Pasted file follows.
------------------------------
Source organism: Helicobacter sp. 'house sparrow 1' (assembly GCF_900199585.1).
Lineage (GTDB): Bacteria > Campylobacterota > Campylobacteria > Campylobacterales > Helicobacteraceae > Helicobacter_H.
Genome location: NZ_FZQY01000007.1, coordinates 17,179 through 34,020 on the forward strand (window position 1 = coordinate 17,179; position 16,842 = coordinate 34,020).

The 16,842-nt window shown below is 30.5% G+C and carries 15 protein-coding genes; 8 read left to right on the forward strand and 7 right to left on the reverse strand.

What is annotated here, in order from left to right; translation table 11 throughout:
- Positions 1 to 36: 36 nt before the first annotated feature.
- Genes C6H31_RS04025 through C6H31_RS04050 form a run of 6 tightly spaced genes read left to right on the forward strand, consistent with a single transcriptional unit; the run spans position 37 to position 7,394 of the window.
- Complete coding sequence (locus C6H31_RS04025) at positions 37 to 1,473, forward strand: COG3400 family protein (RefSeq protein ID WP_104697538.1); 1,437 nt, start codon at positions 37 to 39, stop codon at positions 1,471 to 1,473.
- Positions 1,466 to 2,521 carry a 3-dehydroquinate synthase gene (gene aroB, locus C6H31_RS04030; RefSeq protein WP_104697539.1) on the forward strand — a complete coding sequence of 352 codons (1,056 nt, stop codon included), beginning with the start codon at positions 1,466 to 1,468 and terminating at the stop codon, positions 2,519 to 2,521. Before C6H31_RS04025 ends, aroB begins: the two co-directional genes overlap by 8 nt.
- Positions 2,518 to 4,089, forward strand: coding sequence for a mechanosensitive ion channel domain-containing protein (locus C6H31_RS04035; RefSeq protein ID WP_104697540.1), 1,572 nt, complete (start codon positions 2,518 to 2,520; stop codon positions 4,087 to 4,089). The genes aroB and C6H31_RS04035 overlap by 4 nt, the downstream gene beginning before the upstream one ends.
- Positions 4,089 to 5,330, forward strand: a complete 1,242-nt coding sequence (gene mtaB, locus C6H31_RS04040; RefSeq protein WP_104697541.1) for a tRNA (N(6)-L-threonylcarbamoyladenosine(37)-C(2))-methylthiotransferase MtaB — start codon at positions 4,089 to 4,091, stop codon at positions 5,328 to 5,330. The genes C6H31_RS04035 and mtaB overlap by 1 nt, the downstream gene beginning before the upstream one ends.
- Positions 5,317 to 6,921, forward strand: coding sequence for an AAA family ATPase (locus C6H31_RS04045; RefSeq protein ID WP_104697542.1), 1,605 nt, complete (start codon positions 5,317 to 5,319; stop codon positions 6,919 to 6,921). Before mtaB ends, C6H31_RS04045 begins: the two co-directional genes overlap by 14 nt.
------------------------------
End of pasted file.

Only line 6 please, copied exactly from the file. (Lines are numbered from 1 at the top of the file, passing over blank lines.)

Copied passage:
- Positions 1 to 36: 36 nt before the first annotated feature.